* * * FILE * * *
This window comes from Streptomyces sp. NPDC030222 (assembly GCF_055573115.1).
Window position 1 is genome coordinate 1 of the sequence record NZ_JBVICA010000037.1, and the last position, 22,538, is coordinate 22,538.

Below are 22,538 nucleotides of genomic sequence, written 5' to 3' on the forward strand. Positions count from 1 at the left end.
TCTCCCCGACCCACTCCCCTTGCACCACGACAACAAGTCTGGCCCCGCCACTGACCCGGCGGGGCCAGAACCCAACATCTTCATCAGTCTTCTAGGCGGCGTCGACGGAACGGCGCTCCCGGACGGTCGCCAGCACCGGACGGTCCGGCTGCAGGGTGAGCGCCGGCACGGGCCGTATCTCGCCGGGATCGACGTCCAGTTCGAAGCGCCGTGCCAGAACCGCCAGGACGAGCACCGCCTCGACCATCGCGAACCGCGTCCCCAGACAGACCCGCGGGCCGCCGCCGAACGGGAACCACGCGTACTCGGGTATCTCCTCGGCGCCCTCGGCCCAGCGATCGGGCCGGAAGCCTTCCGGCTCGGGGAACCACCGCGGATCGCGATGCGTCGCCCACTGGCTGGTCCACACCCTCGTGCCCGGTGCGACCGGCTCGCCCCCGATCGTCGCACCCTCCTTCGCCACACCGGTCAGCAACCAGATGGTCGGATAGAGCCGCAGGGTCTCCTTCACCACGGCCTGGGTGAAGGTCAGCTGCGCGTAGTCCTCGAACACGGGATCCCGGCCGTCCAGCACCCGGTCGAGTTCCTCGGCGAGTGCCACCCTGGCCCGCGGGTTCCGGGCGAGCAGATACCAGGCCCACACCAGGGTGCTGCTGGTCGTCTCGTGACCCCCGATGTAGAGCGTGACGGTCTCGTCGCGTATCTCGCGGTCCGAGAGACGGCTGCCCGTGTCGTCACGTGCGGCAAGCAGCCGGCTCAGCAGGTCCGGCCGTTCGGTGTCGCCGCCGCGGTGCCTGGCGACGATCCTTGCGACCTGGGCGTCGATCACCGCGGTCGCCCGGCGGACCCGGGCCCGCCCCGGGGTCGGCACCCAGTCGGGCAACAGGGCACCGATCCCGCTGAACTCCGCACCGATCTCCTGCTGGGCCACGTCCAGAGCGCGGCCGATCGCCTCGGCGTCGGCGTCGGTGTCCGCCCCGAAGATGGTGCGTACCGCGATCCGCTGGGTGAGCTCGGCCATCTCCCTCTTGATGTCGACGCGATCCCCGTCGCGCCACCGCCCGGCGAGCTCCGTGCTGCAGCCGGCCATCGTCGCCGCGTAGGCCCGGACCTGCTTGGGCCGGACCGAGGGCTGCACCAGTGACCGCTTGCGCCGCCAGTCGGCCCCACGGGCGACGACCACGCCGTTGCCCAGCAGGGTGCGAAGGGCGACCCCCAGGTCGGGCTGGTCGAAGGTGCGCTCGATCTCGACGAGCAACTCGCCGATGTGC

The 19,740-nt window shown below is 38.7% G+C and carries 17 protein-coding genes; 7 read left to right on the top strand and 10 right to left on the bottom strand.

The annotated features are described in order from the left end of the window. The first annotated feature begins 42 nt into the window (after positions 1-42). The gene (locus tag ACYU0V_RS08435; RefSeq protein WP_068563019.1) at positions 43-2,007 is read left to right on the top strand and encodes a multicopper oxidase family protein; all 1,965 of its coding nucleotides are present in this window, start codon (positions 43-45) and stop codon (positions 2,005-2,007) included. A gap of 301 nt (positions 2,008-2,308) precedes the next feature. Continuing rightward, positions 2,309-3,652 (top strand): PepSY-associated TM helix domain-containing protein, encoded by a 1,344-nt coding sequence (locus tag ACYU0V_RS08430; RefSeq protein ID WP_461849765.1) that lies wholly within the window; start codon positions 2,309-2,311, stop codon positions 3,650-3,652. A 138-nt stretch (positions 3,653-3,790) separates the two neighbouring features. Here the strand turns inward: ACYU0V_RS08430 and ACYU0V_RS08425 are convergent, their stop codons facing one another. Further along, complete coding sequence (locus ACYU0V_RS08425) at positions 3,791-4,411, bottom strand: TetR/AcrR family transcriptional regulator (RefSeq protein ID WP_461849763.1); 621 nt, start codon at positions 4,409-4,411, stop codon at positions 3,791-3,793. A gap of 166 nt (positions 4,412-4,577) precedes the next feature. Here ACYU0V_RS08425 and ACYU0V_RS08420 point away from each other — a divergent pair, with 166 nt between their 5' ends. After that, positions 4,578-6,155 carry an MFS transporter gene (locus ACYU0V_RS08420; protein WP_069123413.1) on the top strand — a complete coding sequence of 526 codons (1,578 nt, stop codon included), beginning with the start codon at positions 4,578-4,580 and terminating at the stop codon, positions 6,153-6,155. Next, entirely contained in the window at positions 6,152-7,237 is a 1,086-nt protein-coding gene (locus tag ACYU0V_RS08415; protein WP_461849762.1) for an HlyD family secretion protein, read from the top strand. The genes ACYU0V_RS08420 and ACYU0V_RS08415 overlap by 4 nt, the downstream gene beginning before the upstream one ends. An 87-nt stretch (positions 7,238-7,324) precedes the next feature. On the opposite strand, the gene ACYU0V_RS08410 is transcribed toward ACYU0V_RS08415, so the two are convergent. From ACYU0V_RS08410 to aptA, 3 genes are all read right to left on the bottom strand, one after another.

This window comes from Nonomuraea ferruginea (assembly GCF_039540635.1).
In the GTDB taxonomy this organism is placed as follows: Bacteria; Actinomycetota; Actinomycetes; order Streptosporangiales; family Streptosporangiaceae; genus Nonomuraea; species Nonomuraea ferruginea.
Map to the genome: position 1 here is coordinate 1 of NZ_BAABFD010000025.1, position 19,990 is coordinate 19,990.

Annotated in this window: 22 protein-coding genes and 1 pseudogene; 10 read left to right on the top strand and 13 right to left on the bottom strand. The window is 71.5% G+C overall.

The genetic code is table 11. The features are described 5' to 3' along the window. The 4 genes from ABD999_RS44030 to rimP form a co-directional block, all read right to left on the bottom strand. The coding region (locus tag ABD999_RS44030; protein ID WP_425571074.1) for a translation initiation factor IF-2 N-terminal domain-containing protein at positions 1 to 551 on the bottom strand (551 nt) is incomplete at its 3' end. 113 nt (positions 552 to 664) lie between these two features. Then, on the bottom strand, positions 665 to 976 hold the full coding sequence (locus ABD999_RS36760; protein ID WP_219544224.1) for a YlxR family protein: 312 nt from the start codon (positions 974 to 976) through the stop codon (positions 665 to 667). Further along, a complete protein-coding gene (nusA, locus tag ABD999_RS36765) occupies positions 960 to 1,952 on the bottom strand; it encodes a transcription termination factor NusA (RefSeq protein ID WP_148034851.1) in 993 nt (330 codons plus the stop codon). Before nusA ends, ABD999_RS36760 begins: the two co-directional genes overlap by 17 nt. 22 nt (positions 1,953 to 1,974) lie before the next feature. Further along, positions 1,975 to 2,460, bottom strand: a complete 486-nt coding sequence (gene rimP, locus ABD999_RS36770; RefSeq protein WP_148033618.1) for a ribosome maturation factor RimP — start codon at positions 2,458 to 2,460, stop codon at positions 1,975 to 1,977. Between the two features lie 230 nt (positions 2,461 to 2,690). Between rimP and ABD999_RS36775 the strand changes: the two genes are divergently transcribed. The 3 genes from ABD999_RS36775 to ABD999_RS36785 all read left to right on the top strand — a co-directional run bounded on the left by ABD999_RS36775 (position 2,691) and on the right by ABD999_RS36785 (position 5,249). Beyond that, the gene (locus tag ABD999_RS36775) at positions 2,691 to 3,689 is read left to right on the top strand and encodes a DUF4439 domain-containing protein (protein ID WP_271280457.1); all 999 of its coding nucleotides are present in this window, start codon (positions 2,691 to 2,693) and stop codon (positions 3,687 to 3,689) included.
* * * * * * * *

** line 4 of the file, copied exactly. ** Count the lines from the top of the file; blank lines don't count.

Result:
TCTCCCCGACCCACTCCCCTTGCACCACGACAACAAGTCTGGCCCCGCCACTGACCCGGCGGGGCCAGAACCCAACATCTTCATCAGTCTTCTAGGCGGCGTCGACGGAACGGCGCTCCCGGACGGTCGCCAGCACCGGACGGTCCGGCTGCAGGGTGAGCGCCGGCACGGGCCGTATCTCGCCGGGATCGACGTCCAGTTCGAAGCGCCGTGCCAGAACCGCCAGGACGAGCACCGCCTCGACCATCGCGAACCGCGTCCCCAGACAGACCCGCGGGCCGCCGCCGAACGGGAACCACGCGTACTCGGGTATCTCCTCGGCGCCCTCGGCCCAGCGATCGGGCCGGAAGCCTTCCGGCTCGGGGAACCACCGCGGATCGCGATGCGTCGCCCACTGGCTGGTCCACACCCTCGTGCCCGGTGCGACCGGCTCGCCCCCGATCGTCGCACCCTCCTTCGCCACACCGGTCAGCAACCAGATGGTCGGATAGAGCCGCAGGGTCTCCTTCACCACGGCCTGGGTGAAGGTCAGCTGCGCGTAGTCCTCGAACACGGGATCCCGGCCGTCCAGCACCCGGTCGAGTTCCTCGGCGAGTGCCACCCTGGCCCGCGGGTTCCGGGCGAGCAGATACCAGGCCCACACCAGGGTGCTGCTGGTCGTCTCGTGACCCCCGATGTAGAGCGTGACGGTCTCGTCGCGTATCTCGCGGTCCGAGAGACGGCTGCCCGTGTCGTCACGTGCGGCAAGCAGCCGGCTCAGCAGGTCCGGCCGTTCGGTGTCGCCGCCGCGGTGCCTGGCGACGATCCTTGCGACCTGGGCGTCGATCACCGCGGTCGCCCGGCGGACCCGGGCCCGCCCCGGGGTCGGCACCCAGTCGGGCAACAGGGCACCGATCCCGCTGAACTCCGCACCGATCTCCTGCTGGGCCACGTCCAGAGCGCGGCCGATCGCCTCGGCGTCGGCGTCGGTGTCCGCCCCGAAGATGGTGCGTACCGCGATCCGCTGGGTGAGCTCGGCCATCTCCCTCTTGATGTCGACGCGATCCCCGTCGCGCCACCGCCCGGCGAGCTCCGTGCTGCAGCCGGCCATCGTCGCCGCGTAGGCCCGGACCTGCTTGGGCCGGACCGAGGGCTGCACCAGTGACCGCTTGCGCCGCCAGTCGGCCCCACGGGCGACGACCACGCCGTTGCCCAGCAGGGTGCGAAGGGCGACCCCCAGGTCGGGCTGGTCGAAGGTGCGCTCGATCTCGACGAGCAACTCGCCGATGTGC